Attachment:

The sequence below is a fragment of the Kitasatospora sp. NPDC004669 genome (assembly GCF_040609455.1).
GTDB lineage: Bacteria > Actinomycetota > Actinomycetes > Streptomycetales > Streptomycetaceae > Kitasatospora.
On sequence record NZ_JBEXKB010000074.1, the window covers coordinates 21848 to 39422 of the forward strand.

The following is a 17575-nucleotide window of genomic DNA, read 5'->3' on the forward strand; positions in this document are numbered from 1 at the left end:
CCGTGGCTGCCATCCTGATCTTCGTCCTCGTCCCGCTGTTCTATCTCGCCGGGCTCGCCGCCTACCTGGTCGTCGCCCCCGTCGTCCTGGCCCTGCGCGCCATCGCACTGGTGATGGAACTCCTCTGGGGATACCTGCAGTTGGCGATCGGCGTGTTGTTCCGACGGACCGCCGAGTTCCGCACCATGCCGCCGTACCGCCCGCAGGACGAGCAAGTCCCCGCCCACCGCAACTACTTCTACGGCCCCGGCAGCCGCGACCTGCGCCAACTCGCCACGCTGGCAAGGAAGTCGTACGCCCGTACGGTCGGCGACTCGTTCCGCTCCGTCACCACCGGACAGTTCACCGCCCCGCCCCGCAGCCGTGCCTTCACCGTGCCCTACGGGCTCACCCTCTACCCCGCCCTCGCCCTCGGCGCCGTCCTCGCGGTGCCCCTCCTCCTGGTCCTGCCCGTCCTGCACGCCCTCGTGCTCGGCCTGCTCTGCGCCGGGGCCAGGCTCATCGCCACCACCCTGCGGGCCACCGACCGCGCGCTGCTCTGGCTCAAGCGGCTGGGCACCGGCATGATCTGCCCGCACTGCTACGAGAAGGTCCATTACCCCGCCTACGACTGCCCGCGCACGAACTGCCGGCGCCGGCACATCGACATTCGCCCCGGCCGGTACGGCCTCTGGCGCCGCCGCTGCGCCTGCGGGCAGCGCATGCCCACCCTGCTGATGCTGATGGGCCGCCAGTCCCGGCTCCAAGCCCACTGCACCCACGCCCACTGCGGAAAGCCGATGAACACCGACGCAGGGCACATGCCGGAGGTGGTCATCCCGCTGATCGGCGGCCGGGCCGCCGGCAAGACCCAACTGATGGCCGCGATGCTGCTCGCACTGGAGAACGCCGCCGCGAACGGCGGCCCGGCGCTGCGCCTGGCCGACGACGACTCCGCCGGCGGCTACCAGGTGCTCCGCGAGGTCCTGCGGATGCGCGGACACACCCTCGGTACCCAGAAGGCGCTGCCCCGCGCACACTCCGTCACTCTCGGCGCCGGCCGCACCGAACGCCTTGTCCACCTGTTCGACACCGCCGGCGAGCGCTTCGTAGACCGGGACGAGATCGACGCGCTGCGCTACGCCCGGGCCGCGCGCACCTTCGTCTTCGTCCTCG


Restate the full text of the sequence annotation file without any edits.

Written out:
The sequence below is a fragment of the Kitasatospora sp. NPDC004669 genome (assembly GCF_040609455.1).
GTDB lineage: Bacteria > Actinomycetota > Actinomycetes > Streptomycetales > Streptomycetaceae > Kitasatospora.
On sequence record NZ_JBEXKB010000074.1, the window covers coordinates 21848 to 39422 of the forward strand.

The following is a 17575-nucleotide window of genomic DNA, read 5'->3' on the forward strand; positions in this document are numbered from 1 at the left end:
CCGTGGCTGCCATCCTGATCTTCGTCCTCGTCCCGCTGTTCTATCTCGCCGGGCTCGCCGCCTACCTGGTCGTCGCCCCCGTCGTCCTGGCCCTGCGCGCCATCGCACTGGTGATGGAACTCCTCTGGGGATACCTGCAGTTGGCGATCGGCGTGTTGTTCCGACGGACCGCCGAGTTCCGCACCATGCCGCCGTACCGCCCGCAGGACGAGCAAGTCCCCGCCCACCGCAACTACTTCTACGGCCCCGGCAGCCGCGACCTGCGCCAACTCGCCACGCTGGCAAGGAAGTCGTACGCCCGTACGGTCGGCGACTCGTTCCGCTCCGTCACCACCGGACAGTTCACCGCCCCGCCCCGCAGCCGTGCCTTCACCGTGCCCTACGGGCTCACCCTCTACCCCGCCCTCGCCCTCGGCGCCGTCCTCGCGGTGCCCCTCCTCCTGGTCCTGCCCGTCCTGCACGCCCTCGTGCTCGGCCTGCTCTGCGCCGGGGCCAGGCTCATCGCCACCACCCTGCGGGCCACCGACCGCGCGCTGCTCTGGCTCAAGCGGCTGGGCACCGGCATGATCTGCCCGCACTGCTACGAGAAGGTCCATTACCCCGCCTACGACTGCCCGCGCACGAACTGCCGGCGCCGGCACATCGACATTCGCCCCGGCCGGTACGGCCTCTGGCGCCGCCGCTGCGCCTGCGGGCAGCGCATGCCCACCCTGCTGATGCTGATGGGCCGCCAGTCCCGGCTCCAAGCCCACTGCACCCACGCCCACTGCGGAAAGCCGATGAACACCGACGCAGGGCACATGCCGGAGGTGGTCATCCCGCTGATCGGCGGCCGGGCCGCCGGCAAGACCCAACTGATGGCCGCGATGCTGCTCGCACTGGAGAACGCCGCCGCGAACGGCGGCCCGGCGCTGCGCCTGGCCGACGACGACTCCGCCGGCGGCTACCAGGTGCTCCGCGAGGTCCTGCGGATGCGCGGACACACCCTCGGTACCCAGAAGGCGCTGCCCCGCGCACACTCCGTCACTCTCGGCGCCGGCCGCACCGAACGCCTTGTCCACCTGTTCGACACCGCCGGCGAGCGCTTCGTAGACCGGGACGAGATCGACGCGCTGCGCTACGCCCGGGCCGCGCGCACCTTCGTCTTCGTCCTCG